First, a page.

What's the future of wearable technology like the Fitbit or the Apple Watch when it comes to our health? Right now we can count on these devices to do quite a few very cool things. Not only are they in touch with GPS to count steps, they can also monitor heart rate, body fat composition, perspiration, health, temperature and muscle activity, just through touching our skin.
But researchers at Stanford Medical Center say that when it comes to wearables, that's just the tip of the health monitoring iceberg.
A nurse on your wrist
A wearable device likely won't ever replace the diagnosis of a real doctor, but your smart watch, fitness tracker, or other body-touching tech may be able to give you some clues about what's going on inside your body, sometimes before the brain gets word something's not right.
In a study published online today in PLOS Biology, Stanford researchers decided to discover exactly what wearables might be able to do. So they began by collecting a whopping 2 billion baseline measurements from a group of 60 people and entering that information into a database. A few of the entries included data "from each participant's wearable biosensor devices and periodic data from laboratory tests of their blood chemistry, gene expression and other measures."
With these baselines established, the volunteers wore a whole range of wearables currently available on the market. These collected more than 250,000 measurements a day. In a press release, the researchers say that included "...data on weight; heart rate; oxygen in the blood; skin temperature; activity, including sleep, steps, walking, biking and running; calories expended; acceleration; and even exposure to gamma rays and X-rays."
Armed with all that information, and with the constant feedback from the devices, researchers said it became possible to tell when the body wasn't working the way it was supposed to.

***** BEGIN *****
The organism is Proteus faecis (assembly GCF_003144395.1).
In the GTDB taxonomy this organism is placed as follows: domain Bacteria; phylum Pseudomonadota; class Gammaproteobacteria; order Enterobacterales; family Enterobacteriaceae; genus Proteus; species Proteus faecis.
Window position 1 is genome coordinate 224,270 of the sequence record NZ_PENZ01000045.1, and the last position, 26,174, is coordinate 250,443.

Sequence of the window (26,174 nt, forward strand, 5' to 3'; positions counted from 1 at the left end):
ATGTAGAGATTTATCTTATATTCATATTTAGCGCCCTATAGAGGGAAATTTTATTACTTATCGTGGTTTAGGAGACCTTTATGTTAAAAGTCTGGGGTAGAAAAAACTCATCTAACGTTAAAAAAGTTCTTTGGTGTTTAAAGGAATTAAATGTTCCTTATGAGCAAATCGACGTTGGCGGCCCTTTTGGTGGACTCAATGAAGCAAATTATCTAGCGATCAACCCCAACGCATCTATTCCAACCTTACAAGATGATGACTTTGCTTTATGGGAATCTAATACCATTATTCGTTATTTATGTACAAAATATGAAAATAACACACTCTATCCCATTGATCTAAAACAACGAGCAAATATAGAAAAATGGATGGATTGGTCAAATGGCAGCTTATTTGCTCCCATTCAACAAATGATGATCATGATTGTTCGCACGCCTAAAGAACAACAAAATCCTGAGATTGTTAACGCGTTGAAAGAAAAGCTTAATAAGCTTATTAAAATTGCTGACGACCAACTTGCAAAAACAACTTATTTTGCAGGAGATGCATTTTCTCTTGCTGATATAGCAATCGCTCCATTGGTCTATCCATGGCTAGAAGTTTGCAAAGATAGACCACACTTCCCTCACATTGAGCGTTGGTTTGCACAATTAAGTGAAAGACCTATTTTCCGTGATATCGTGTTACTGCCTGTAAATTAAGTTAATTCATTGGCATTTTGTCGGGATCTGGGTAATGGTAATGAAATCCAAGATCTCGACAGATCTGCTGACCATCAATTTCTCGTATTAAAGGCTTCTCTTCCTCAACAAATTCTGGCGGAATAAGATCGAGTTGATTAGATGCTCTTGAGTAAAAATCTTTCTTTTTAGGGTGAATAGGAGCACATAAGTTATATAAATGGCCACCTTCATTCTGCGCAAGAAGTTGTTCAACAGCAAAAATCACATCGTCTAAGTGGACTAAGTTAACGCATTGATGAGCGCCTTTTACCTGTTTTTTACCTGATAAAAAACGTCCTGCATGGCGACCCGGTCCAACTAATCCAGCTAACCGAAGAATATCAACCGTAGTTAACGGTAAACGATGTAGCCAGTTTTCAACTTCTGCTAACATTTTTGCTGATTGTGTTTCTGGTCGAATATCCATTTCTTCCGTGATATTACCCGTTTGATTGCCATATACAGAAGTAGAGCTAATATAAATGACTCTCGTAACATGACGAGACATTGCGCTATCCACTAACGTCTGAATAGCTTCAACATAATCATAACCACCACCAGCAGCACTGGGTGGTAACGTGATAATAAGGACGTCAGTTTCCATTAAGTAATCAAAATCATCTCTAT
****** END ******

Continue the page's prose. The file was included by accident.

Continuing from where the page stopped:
Start getting well, before you get sick
The senior author of the study, Stanford professor Michael Snyder told VOA the technology to gather all of this information exists right now. "All but weight and blood oxygen can be collected from a smart watch," he notes. "A patch can get the blood oxygen."
From there "... given a baseline range of values for each person," the team said, "it is possible to monitor deviations from normal and associate those deviations with environmental conditions, illness or other factors that affect health."
One great example: Snyder was also one of the participants in the study. On a family trip to Norway, Snyder's vitals veered off the norm after a long transatlantic plane flight. Soon after, based on the deviation, Snyder says "I wasn't completely surprised when I went on to develop a fever and other signs of illness."
Ultimately Snyder was diagnosed with Lyme disease, something he'd already decided was likely based on his activities before the trip. And he was already receiving treatment by the time he was diagnosed.
A lot of these technologies, Snyder says, are available right now in an "experimental phase," as he calls it. That means they already "exist, and companies and groups like ours are validating them."
That doesn't mean you'll be able to get one next Christmas, but Snyder can see a day when consumers could strap on some tech and it would just grab all the data it needs all by itself. "It could all be automatic," he told VOA. "The device can have algorithms that determine your baselines and deviations from that. In a sense, this is like a oral thermometer."
As with all kinds of information, there are privacy considerations, and concerns about what could happen if all your health information gets hacked.
But the authors say it's easy to imagine a world where your "automatic data analysis could spot patterns of outlier data points and flag the onset of ill health, providing an opportunity for intervention, prevention or cure."
Taking it one step further, there could come a day when your watch is tied in to to your doctors office, which could generate a text suggesting you might just have just gotten the flu, or a cold.
The team also says the technology could monitor blood sugar levels, or the status of a pacemaker, and has the potential to change the world of preventive care.
Jessilyn Pearl Dunn, one of the other authors of the study, says this could also save the health care industry a significant amount of money. "You can foresee," she told VOA, "savings on the healthcare data acquisition and data entry side, as well as a tele-health component (long-term potential for reducing number of in-person clinic visits)." She says it's hard to estimate the savings simply because "the potential of this technology is so huge."